Facebook Scammers Exploit Robin Williams’ Death
Chris Smith / 6 years ago
Not too long ago, we reported on the tragic and unfortunate death by suicide of actor and comedian Robin Williams.
Some people have now decided to utilize this tragedy for their own personal gain. You may have seen a ‘video link’ (as above) on your news feed recently, either though posts from certain Facebook pages or it being shared directly from your friends – do not click!
Once clicked, a webpage will open which forces you to share the link on your own timeline then complete a survey, after which it claims this video will be available to you. When the survey is completed, there is no light at the end of the tunnel, no Robin Williams video displayed and you’ve only managed to do one thing – give these guys ad revenue.
Unfortunately, this is another case of “social engineering” which basically means manipulating people into clicking malicious links. Quite often you’ll see things like “Doctors hate him!”, “You’ll never know what happens next!” or even “Click here for this one secret!” – quite often the titles are too good to be true.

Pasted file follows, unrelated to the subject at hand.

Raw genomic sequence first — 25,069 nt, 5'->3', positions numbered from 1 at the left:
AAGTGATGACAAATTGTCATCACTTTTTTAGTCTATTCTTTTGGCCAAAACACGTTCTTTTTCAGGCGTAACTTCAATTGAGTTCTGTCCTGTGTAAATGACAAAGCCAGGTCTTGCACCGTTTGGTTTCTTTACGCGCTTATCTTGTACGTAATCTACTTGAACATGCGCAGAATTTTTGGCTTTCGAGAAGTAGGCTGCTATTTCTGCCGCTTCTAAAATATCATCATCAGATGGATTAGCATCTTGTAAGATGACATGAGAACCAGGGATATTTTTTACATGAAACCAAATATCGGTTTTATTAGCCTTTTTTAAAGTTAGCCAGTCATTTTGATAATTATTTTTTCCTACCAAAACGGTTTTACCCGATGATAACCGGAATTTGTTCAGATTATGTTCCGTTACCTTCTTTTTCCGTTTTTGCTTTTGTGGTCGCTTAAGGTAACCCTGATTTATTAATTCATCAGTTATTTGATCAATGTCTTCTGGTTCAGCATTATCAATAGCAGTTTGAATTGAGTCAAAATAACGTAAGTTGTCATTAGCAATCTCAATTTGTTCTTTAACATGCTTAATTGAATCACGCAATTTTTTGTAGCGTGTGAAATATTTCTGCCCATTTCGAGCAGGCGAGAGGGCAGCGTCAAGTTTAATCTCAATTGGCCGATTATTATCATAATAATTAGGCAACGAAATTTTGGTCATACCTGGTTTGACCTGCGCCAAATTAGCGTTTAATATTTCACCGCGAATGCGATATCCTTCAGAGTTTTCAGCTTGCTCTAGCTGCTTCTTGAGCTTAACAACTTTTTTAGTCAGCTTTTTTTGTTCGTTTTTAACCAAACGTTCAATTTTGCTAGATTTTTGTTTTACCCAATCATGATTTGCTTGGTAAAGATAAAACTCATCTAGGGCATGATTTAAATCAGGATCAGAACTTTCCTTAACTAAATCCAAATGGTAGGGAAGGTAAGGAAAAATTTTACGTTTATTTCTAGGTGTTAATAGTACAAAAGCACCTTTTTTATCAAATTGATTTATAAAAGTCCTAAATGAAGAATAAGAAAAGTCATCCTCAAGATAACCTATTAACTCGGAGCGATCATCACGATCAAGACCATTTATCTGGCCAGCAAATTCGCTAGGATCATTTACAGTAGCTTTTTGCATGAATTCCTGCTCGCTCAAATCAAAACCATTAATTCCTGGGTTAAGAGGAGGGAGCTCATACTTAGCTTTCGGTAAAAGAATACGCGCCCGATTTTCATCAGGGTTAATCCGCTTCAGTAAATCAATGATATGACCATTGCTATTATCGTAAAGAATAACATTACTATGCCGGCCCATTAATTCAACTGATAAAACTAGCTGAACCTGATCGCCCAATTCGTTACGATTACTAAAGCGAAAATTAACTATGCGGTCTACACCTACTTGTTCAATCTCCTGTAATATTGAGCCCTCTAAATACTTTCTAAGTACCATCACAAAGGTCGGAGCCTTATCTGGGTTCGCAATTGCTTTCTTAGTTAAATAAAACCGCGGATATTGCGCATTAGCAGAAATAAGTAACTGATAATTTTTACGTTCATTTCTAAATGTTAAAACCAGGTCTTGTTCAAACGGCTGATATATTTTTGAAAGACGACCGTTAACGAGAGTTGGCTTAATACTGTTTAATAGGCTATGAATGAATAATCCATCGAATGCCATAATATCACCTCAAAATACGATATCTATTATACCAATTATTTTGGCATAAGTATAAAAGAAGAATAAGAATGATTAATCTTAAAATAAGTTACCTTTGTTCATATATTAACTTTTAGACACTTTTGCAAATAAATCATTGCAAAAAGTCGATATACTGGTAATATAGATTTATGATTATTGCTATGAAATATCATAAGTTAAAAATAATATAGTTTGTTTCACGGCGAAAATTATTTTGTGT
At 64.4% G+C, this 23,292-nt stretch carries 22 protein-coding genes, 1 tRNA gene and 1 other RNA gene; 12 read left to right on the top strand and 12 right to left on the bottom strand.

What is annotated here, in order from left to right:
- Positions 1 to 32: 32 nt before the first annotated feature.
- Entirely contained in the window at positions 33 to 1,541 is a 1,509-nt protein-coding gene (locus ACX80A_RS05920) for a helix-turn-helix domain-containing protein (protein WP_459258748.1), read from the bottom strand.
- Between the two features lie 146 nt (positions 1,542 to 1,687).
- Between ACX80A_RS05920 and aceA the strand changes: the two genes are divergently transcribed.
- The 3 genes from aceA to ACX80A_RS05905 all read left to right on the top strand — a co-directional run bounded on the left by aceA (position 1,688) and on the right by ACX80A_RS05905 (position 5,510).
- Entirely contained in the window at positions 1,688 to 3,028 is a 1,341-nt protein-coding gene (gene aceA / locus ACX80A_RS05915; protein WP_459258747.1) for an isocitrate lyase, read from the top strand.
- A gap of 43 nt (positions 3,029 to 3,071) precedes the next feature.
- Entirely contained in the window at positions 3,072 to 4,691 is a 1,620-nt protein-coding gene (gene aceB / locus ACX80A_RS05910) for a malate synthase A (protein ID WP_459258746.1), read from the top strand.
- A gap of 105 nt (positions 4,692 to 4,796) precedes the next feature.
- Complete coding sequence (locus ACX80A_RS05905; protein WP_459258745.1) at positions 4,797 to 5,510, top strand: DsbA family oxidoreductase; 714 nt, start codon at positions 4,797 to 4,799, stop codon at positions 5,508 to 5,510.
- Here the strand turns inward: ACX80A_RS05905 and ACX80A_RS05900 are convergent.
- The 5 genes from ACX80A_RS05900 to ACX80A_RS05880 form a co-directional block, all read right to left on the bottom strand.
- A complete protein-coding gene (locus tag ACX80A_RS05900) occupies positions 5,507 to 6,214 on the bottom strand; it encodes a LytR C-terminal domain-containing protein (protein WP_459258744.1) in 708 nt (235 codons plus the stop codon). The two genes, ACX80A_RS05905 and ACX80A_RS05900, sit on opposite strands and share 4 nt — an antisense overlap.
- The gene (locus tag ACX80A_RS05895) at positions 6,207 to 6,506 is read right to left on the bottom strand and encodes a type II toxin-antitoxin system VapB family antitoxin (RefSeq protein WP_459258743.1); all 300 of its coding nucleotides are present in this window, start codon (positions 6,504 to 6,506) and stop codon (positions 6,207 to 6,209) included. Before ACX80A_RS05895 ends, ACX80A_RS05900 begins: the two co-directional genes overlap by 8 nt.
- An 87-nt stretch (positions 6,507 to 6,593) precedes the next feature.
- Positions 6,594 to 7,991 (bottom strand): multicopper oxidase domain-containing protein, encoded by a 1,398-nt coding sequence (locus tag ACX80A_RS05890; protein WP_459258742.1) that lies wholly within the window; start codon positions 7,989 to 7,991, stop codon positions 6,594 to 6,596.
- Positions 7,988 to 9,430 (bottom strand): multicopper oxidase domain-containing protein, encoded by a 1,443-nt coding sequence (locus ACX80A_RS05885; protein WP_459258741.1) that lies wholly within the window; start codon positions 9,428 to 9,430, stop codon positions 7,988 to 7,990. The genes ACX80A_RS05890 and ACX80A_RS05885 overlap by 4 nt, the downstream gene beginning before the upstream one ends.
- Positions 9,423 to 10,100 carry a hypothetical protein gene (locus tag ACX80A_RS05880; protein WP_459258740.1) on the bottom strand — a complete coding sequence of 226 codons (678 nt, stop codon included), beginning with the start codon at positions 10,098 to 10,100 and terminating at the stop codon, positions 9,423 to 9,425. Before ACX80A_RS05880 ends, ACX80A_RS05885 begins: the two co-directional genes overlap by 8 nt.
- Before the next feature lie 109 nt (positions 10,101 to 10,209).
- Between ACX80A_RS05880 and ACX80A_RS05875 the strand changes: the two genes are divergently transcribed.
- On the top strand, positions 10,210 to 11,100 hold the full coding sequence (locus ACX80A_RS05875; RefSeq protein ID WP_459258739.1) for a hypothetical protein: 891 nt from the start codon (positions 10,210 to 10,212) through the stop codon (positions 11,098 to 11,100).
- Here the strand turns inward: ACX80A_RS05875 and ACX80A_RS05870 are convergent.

So how do you spot out a malicious advertisement in your news feed? We understand that it’s not always easy. As we said before, usually the information is too good to be true. If it’s shared directly by a Facebook friend it might be worth you sending them a quick message just to ask the legitimacy of their shared link – quite often they might not even be aware of whats going on.
So far this scam has over 24 million shares on Facebook and is growing.
Security expert and blogger Graham Cluley shares similar thoughts on this news:
“The scammers have no qualms about exploiting the death of a famous actor and comedian to earn their cash, and give no thought whatsoever to the distressed family he must have left behind”
Have you seen a rise in this type of marketing scam recently? How do you combat the issue personally?
Image courtesy of Yahoo